Malpractice caps lure docs to Texas

Oct 05, 2007

Medical malpractice award caps in Texas have swollen the ranks of medical specialists and license applications at the state medical board, official said.

Texas voters approved a constitutional amendment capping medical malpractice lawsuit awards four years ago. That has led to doctors from across the country to head to the Lone Star State to set up practice, and taking healthcare to some historically underserved rural areas, The New York Times reported.

The physicians' arrival flooded the medical board's offices in Austin with applications for licenses to practice, nearing 2,500 at last count. Average wait time for a license: about six months.

"It was hard to believe at first; we thought it was a spike," Dr. Donald W. Patrick, executive director of the medical board and a neurosurgeon and lawyer, told the Times of the license application increase. But the trend held.

"Doctors are coming to Texas because they sense a friendlier malpractice climate," he said.

Critics, however, question whether patients are more vulnerable since the cap, the Times said. With reduced malpractice exposure, critics said, many doctors cut back on their insurance coverage, making it more difficult for plaintiffs to collect damages.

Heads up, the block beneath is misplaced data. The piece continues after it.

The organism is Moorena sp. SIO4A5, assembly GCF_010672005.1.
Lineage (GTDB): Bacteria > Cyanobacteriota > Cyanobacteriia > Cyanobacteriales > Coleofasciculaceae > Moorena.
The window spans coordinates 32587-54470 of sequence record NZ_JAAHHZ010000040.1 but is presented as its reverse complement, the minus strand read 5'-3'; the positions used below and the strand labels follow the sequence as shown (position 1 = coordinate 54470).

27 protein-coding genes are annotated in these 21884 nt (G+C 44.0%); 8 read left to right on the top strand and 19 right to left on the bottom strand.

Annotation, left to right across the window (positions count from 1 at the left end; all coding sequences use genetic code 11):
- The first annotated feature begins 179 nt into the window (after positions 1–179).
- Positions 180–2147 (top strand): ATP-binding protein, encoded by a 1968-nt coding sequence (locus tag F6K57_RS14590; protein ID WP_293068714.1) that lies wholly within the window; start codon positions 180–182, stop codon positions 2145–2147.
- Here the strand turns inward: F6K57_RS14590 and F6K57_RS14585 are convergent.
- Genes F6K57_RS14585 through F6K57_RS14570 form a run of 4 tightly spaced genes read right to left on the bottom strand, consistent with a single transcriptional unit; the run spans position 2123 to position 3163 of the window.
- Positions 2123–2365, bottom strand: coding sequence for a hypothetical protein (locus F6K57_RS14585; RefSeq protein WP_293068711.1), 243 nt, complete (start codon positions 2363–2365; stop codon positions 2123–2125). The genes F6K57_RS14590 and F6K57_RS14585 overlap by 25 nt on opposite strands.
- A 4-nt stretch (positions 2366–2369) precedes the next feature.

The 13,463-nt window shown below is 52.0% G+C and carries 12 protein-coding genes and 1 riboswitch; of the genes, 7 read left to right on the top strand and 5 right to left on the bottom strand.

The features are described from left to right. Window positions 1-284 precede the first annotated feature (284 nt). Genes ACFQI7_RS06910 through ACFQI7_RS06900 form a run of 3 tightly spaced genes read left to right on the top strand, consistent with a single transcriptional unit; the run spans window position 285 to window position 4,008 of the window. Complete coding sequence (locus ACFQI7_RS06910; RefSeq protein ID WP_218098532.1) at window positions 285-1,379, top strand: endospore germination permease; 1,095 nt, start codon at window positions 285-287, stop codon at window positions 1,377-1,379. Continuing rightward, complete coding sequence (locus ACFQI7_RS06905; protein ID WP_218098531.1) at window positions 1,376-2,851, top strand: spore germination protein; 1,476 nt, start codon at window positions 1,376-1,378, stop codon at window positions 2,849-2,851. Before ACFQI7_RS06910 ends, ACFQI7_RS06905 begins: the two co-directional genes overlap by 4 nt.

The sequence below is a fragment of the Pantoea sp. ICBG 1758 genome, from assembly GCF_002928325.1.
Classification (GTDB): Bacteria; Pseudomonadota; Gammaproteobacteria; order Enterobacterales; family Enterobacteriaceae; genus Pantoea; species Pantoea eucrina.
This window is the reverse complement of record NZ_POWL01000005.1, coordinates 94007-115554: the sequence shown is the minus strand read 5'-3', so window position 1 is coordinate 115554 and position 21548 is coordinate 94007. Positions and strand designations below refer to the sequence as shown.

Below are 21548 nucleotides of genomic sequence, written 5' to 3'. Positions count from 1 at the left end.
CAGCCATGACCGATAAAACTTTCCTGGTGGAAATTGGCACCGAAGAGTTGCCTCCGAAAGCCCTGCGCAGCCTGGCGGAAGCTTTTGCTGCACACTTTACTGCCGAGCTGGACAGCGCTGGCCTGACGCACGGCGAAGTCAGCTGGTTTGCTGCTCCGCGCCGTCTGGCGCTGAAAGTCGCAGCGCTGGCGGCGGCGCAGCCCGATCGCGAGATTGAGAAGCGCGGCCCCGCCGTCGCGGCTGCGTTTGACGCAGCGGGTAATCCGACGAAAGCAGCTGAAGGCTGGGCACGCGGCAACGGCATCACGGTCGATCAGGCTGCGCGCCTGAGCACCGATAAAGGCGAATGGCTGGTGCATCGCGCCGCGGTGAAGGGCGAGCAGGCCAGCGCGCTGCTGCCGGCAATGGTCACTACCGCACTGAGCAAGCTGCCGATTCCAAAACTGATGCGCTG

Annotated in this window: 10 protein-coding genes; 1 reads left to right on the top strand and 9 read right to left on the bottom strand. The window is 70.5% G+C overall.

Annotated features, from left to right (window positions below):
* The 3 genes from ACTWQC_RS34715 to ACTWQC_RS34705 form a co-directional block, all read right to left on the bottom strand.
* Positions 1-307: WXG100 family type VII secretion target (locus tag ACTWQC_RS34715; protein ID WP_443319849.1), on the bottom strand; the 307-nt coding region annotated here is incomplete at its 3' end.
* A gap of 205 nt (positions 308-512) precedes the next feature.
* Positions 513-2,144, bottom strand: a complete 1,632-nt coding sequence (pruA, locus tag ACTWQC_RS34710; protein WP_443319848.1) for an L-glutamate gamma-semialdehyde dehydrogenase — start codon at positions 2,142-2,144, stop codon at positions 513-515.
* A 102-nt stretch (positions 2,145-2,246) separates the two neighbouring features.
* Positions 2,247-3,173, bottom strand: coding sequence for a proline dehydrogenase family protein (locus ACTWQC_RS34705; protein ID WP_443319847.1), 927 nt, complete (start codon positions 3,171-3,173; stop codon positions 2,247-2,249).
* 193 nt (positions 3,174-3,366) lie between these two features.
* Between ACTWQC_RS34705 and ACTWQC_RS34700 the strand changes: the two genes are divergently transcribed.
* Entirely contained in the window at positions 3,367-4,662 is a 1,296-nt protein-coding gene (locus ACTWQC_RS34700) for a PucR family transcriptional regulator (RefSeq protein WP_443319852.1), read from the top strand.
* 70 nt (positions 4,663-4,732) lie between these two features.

Copyright 2007 by United Press International

Explore further: Doctor behind 'free radical' aging theory dies

add to favorites email to friend print save as pdf

Related Stories

Recommended for you

Doctor behind 'free radical' aging theory dies

12 hours ago

Dr. Denham Harman, a renowned scientist who developed the most widely accepted theory on aging that's now used to study cancer, Alzheimer's disease and other illnesses, has died in Nebraska at age 98.

Mexican boy who had massive tumor recovering

22 hours ago

An 11-year-old Mexican boy who had pieces of a massive tumor removed and who drew international attention after U.S. officials helped him get treatment in the southwestern U.S. state of New Mexico is still recovering after ...

New medical device to make the mines safer

Nov 21, 2014

Dehydration can be a serious health issue for Australia's mining industry, but a new product to be developed with input from Flinders University's Medical Device Partnering Program (MDPP) is set to more effectively ...

US family gets $6.75 million in Botox case

Nov 20, 2014

A New York couple who said Botox treatment of their son's cerebral palsy left him with life-threatening complications and sued its manufacturer won a $6.75 million verdict from a federal jury on Thursday.

User comments : 0

Please sign in to add a comment. Registration is free, and takes less than a minute. Read more

Click here to reset your password.
Sign in to get notified via email when new comments are made.